The Conference was co-hosted by the NSW Teachers’ Federation and Michael began by reminiscing about his own education.
I’m just back from Seoul, where I attended a human rights conference in Korea, and the next day attended a reunion of the alumni of Fort Street State School, where I was a student 1951−4. It’s a great school, and a fine product of the “free, secular and compulsory” provision of the Public Education Act of the 1870s, which set up a major experiment, to see if governments could succeed at creating a strong education system on that basis. It now has a long and honourable tradition.
The school went co-ed in the 1960s. I interviewed several eminent Fort Street alumni some years ago – the NSW Minister of Education is one of them − and I get invited back to address the students some years.
The student body is enormously different from my time there in the early 1950s – over 50% are non-Caucasians.
I give talks at religious schools sometimes, where the students are mostly Caucasians. These schools are not multi-cultural.
Fort Street was founded in 1849. When I was at primary school, we assembled out by the road one day, to see Eleanor Roosevelt passing by on her way to opening a hospital. It was very soon after the Universal Declaration of Human Rights was approved by the new UN. It has its 75th anniversary this year. Now that I’ve spoken about Fort Street’s strengths, I want to say some things about how Fort Street let us down.
There was no mention of indigenous people nor of their dispossession, not until the High Court voted for land rights in the Mabo case in 1992. There was nothing about White Australia – there was no challenge to that as the status quo.
We used to have scripture classes weekly. I attended the Anglican version of those, and was brought up in the Anglican tradition. In those days people of English descent were split between Catholics and Protestants, which was a cause of the rise of secularism.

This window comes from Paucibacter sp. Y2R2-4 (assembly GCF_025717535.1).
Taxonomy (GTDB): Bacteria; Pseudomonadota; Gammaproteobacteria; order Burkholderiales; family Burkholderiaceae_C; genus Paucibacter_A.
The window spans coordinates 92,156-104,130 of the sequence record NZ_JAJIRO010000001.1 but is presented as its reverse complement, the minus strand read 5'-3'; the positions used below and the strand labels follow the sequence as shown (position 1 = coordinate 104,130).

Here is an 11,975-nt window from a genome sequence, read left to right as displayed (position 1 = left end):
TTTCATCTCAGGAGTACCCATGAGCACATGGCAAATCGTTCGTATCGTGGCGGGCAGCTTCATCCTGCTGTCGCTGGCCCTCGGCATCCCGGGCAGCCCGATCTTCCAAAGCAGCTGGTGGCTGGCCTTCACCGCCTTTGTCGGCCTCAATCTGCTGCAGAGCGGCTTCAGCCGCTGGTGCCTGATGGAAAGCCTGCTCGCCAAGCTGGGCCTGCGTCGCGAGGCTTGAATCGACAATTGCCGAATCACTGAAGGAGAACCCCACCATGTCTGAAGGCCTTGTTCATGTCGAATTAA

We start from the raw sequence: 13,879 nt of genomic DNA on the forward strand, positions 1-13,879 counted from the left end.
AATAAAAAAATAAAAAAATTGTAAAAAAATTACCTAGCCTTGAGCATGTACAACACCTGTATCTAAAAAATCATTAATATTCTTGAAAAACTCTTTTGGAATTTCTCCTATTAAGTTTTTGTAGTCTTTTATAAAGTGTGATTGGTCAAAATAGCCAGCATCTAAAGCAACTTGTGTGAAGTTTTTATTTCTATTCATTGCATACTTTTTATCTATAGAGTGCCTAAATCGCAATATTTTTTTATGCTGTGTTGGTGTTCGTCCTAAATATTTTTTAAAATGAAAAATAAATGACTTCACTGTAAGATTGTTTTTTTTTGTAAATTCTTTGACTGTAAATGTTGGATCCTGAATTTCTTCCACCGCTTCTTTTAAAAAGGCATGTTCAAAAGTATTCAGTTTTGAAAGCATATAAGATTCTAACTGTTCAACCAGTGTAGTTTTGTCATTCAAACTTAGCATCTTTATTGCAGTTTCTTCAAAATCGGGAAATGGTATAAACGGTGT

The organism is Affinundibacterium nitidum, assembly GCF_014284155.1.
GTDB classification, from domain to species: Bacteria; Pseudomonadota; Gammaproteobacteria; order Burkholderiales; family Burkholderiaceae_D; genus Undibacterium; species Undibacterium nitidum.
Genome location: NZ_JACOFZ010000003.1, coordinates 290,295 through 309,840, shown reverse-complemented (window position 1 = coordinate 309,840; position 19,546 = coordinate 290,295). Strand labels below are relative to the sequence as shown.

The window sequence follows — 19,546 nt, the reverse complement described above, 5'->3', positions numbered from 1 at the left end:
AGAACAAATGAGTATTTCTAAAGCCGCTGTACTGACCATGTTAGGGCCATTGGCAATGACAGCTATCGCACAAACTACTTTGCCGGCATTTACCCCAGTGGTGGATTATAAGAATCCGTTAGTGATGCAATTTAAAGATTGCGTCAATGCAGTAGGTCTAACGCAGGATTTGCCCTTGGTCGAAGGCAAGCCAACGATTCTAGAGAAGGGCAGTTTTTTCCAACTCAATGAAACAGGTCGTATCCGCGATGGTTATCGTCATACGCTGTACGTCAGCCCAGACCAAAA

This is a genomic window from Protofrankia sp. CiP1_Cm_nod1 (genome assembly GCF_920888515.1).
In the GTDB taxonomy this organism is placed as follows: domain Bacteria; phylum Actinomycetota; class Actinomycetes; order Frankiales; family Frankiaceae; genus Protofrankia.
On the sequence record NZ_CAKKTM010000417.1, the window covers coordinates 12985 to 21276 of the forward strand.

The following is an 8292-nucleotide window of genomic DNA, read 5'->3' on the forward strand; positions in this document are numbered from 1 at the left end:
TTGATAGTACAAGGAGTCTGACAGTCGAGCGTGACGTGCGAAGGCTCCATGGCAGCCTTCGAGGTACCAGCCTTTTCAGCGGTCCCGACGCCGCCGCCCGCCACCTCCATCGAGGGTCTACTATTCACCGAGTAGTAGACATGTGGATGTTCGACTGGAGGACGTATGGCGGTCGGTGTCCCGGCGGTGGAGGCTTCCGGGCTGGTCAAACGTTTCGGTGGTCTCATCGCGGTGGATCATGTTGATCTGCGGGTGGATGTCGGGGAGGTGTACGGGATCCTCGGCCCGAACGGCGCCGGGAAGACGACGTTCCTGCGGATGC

Our religious instruction teacher later became Dean of Melbourne. He used to invite me and my partner Jan, to dinner with a group of churchmen. He was not exclusive at all.
My partner Jan grew up in Germany, during the period of the Allied occupation post-war. He insisted that I put “no religion” on my census form. That category has an interesting history: it was 0.48% of the population in 1911 and was 39% in 2021.
This sort of data is the bedrock for evidence-based policies. It is a counter to bigots, who are intolerant of diversity. It should influence government policies on religious instruction in schools.
Meredith asked me to be a patron of her Rationalist Society. I told her I’m still a sort of an Anglican, but she wanted me to be a patron anyway.
The census result of 39% is misleadingly understated: many religious people support secularism. There is a much stronger acceptance of it among younger adults.
During the marriage equality period, I found every church I passed had signs up urging a NO vote. It was very hurtful to me. The Sydney Anglicans, who as you know are the most conservative in Australia, urged schools to exclude homosexual students and teachers. This led to a big outcry, so they backed off.
It is important to get political leaders to accept Australia as it is now, not as it was in 1951−4.
Report by Robert Bender